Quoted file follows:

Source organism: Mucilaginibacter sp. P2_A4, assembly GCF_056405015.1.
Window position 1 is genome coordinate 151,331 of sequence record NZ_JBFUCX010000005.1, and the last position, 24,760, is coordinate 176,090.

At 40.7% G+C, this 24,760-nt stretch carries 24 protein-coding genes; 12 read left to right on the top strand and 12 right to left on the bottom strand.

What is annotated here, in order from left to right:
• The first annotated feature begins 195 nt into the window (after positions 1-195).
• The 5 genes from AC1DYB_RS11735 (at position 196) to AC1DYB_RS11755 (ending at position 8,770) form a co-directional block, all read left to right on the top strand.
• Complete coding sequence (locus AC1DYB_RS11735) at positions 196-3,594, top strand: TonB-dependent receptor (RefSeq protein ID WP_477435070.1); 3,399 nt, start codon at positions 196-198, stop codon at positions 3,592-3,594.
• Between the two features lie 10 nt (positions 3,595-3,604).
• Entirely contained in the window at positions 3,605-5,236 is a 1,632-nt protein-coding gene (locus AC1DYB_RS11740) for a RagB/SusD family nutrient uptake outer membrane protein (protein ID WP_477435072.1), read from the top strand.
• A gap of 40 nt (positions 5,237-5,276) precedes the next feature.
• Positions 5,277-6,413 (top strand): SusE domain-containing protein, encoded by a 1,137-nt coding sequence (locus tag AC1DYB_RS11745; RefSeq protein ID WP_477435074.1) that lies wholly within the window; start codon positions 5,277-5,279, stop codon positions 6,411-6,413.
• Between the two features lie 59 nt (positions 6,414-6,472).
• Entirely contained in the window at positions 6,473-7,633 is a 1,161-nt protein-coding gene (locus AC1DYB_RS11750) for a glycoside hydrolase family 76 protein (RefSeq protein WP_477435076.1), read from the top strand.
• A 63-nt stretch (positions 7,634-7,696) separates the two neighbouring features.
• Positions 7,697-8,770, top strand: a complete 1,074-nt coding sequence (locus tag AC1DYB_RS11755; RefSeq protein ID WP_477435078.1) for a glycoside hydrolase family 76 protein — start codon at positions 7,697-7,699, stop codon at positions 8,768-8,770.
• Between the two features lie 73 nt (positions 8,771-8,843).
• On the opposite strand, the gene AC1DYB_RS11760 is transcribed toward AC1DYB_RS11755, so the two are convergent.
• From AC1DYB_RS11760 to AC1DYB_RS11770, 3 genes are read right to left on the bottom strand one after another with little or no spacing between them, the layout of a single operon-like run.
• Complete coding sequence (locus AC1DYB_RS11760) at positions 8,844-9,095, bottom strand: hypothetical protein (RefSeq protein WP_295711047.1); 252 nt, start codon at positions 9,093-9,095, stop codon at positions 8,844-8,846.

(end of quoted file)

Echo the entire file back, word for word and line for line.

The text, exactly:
Source organism: Mucilaginibacter sp. P2_A4, assembly GCF_056405015.1.
Window position 1 is genome coordinate 151,331 of sequence record NZ_JBFUCX010000005.1, and the last position, 24,760, is coordinate 176,090.

At 40.7% G+C, this 24,760-nt stretch carries 24 protein-coding genes; 12 read left to right on the top strand and 12 right to left on the bottom strand.

What is annotated here, in order from left to right:
• The first annotated feature begins 195 nt into the window (after positions 1-195).
• The 5 genes from AC1DYB_RS11735 (at position 196) to AC1DYB_RS11755 (ending at position 8,770) form a co-directional block, all read left to right on the top strand.
• Complete coding sequence (locus AC1DYB_RS11735) at positions 196-3,594, top strand: TonB-dependent receptor (RefSeq protein ID WP_477435070.1); 3,399 nt, start codon at positions 196-198, stop codon at positions 3,592-3,594.
• Between the two features lie 10 nt (positions 3,595-3,604).
• Entirely contained in the window at positions 3,605-5,236 is a 1,632-nt protein-coding gene (locus AC1DYB_RS11740) for a RagB/SusD family nutrient uptake outer membrane protein (protein ID WP_477435072.1), read from the top strand.
• A gap of 40 nt (positions 5,237-5,276) precedes the next feature.
• Positions 5,277-6,413 (top strand): SusE domain-containing protein, encoded by a 1,137-nt coding sequence (locus tag AC1DYB_RS11745; RefSeq protein ID WP_477435074.1) that lies wholly within the window; start codon positions 5,277-5,279, stop codon positions 6,411-6,413.
• Between the two features lie 59 nt (positions 6,414-6,472).
• Entirely contained in the window at positions 6,473-7,633 is a 1,161-nt protein-coding gene (locus AC1DYB_RS11750) for a glycoside hydrolase family 76 protein (RefSeq protein WP_477435076.1), read from the top strand.
• A 63-nt stretch (positions 7,634-7,696) separates the two neighbouring features.
• Positions 7,697-8,770, top strand: a complete 1,074-nt coding sequence (locus tag AC1DYB_RS11755; RefSeq protein ID WP_477435078.1) for a glycoside hydrolase family 76 protein — start codon at positions 7,697-7,699, stop codon at positions 8,768-8,770.
• Between the two features lie 73 nt (positions 8,771-8,843).
• On the opposite strand, the gene AC1DYB_RS11760 is transcribed toward AC1DYB_RS11755, so the two are convergent.
• From AC1DYB_RS11760 to AC1DYB_RS11770, 3 genes are read right to left on the bottom strand one after another with little or no spacing between them, the layout of a single operon-like run.
• Complete coding sequence (locus AC1DYB_RS11760) at positions 8,844-9,095, bottom strand: hypothetical protein (RefSeq protein WP_295711047.1); 252 nt, start codon at positions 9,093-9,095, stop codon at positions 8,844-8,846.